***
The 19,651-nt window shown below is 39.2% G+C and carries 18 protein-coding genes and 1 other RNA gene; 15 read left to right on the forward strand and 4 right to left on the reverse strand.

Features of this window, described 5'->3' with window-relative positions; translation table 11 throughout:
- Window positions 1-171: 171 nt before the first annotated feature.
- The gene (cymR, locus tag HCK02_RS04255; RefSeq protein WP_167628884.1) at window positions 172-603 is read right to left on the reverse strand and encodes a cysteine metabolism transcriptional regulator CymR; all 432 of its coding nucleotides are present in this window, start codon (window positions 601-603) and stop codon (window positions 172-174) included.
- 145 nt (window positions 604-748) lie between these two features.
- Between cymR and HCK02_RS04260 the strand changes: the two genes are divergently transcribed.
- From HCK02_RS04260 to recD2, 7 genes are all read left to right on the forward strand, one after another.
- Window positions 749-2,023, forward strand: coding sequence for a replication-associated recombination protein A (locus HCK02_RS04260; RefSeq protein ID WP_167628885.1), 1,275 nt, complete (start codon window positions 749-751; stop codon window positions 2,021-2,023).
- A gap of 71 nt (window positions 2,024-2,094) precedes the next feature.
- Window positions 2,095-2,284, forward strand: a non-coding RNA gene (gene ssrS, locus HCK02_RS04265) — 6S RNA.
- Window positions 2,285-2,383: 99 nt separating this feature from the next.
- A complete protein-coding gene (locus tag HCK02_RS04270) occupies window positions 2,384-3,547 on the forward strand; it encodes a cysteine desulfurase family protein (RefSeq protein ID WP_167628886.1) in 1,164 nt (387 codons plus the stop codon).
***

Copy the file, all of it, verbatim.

The 19,651-nt window shown below is 39.2% G+C and carries 18 protein-coding genes and 1 other RNA gene; 15 read left to right on the forward strand and 4 right to left on the reverse strand.

Features of this window, described 5'->3' with window-relative positions; translation table 11 throughout:
- Window positions 1-171: 171 nt before the first annotated feature.
- The gene (cymR, locus tag HCK02_RS04255; RefSeq protein WP_167628884.1) at window positions 172-603 is read right to left on the reverse strand and encodes a cysteine metabolism transcriptional regulator CymR; all 432 of its coding nucleotides are present in this window, start codon (window positions 601-603) and stop codon (window positions 172-174) included.
- 145 nt (window positions 604-748) lie between these two features.
- Between cymR and HCK02_RS04260 the strand changes: the two genes are divergently transcribed.
- From HCK02_RS04260 to recD2, 7 genes are all read left to right on the forward strand, one after another.
- Window positions 749-2,023, forward strand: coding sequence for a replication-associated recombination protein A (locus HCK02_RS04260; RefSeq protein ID WP_167628885.1), 1,275 nt, complete (start codon window positions 749-751; stop codon window positions 2,021-2,023).
- A gap of 71 nt (window positions 2,024-2,094) precedes the next feature.
- Window positions 2,095-2,284, forward strand: a non-coding RNA gene (gene ssrS, locus HCK02_RS04265) — 6S RNA.
- Window positions 2,285-2,383: 99 nt separating this feature from the next.
- A complete protein-coding gene (locus tag HCK02_RS04270) occupies window positions 2,384-3,547 on the forward strand; it encodes a cysteine desulfurase family protein (RefSeq protein ID WP_167628886.1) in 1,164 nt (387 codons plus the stop codon).